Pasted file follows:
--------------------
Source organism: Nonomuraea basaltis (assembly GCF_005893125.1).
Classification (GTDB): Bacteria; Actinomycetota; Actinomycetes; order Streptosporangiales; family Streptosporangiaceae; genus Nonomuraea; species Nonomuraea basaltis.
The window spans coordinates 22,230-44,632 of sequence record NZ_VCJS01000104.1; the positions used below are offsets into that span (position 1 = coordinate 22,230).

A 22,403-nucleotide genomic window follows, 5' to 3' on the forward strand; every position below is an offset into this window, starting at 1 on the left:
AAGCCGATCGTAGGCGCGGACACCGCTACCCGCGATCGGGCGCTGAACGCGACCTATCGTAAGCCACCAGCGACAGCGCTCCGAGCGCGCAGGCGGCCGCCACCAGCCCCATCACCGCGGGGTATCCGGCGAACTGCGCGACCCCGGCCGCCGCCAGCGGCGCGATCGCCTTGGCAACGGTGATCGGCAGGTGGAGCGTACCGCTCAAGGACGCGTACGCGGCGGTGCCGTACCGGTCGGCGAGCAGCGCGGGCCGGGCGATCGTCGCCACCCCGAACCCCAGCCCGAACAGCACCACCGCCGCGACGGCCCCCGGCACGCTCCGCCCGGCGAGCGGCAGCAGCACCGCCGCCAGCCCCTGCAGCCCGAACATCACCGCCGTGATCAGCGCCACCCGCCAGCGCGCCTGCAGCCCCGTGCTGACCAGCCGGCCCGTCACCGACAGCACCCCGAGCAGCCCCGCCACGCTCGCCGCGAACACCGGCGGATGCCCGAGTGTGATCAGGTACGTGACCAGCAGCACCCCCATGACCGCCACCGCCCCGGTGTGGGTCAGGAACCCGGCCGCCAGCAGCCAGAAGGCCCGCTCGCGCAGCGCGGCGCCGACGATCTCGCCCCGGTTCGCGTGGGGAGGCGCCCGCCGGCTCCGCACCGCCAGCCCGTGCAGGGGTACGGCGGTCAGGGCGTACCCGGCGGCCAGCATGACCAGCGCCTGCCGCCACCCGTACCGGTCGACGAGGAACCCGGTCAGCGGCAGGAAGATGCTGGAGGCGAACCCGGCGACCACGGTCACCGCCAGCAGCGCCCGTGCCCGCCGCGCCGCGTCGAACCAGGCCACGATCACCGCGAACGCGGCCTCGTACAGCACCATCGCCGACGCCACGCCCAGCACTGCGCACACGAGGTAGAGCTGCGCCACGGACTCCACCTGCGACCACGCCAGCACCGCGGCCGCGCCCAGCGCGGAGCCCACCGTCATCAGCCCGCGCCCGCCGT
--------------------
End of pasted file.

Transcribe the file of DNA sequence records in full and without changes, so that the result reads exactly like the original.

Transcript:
Source organism: Nonomuraea basaltis (assembly GCF_005893125.1).
Classification (GTDB): Bacteria; Actinomycetota; Actinomycetes; order Streptosporangiales; family Streptosporangiaceae; genus Nonomuraea; species Nonomuraea basaltis.
The window spans coordinates 22,230-44,632 of sequence record NZ_VCJS01000104.1; the positions used below are offsets into that span (position 1 = coordinate 22,230).

A 22,403-nucleotide genomic window follows, 5' to 3' on the forward strand; every position below is an offset into this window, starting at 1 on the left:
AAGCCGATCGTAGGCGCGGACACCGCTACCCGCGATCGGGCGCTGAACGCGACCTATCGTAAGCCACCAGCGACAGCGCTCCGAGCGCGCAGGCGGCCGCCACCAGCCCCATCACCGCGGGGTATCCGGCGAACTGCGCGACCCCGGCCGCCGCCAGCGGCGCGATCGCCTTGGCAACGGTGATCGGCAGGTGGAGCGTACCGCTCAAGGACGCGTACGCGGCGGTGCCGTACCGGTCGGCGAGCAGCGCGGGCCGGGCGATCGTCGCCACCCCGAACCCCAGCCCGAACAGCACCACCGCCGCGACGGCCCCCGGCACGCTCCGCCCGGCGAGCGGCAGCAGCACCGCCGCCAGCCCCTGCAGCCCGAACATCACCGCCGTGATCAGCGCCACCCGCCAGCGCGCCTGCAGCCCCGTGCTGACCAGCCGGCCCGTCACCGACAGCACCCCGAGCAGCCCCGCCACGCTCGCCGCGAACACCGGCGGATGCCCGAGTGTGATCAGGTACGTGACCAGCAGCACCCCCATGACCGCCACCGCCCCGGTGTGGGTCAGGAACCCGGCCGCCAGCAGCCAGAAGGCCCGCTCGCGCAGCGCGGCGCCGACGATCTCGCCCCGGTTCGCGTGGGGAGGCGCCCGCCGGCTCCGCACCGCCAGCCCGTGCAGGGGTACGGCGGTCAGGGCGTACCCGGCGGCCAGCATGACCAGCGCCTGCCGCCACCCGTACCGGTCGACGAGGAACCCGGTCAGCGGCAGGAAGATGCTGGAGGCGAACCCGGCGACCACGGTCACCGCCAGCAGCGCCCGTGCCCGCCGCGCCGCGTCGAACCAGGCCACGATCACCGCGAACGCGGCCTCGTACAGCACCATCGCCGACGCCACGCCCAGCACTGCGCACACGAGGTAGAGCTGCGCCACGGACTCCACCTGCGACCACGCCAGCACCGCGGCCGCGCCCAGCGCGGAGCCCACCGTCATCAGCCCGCGCCCGCCGT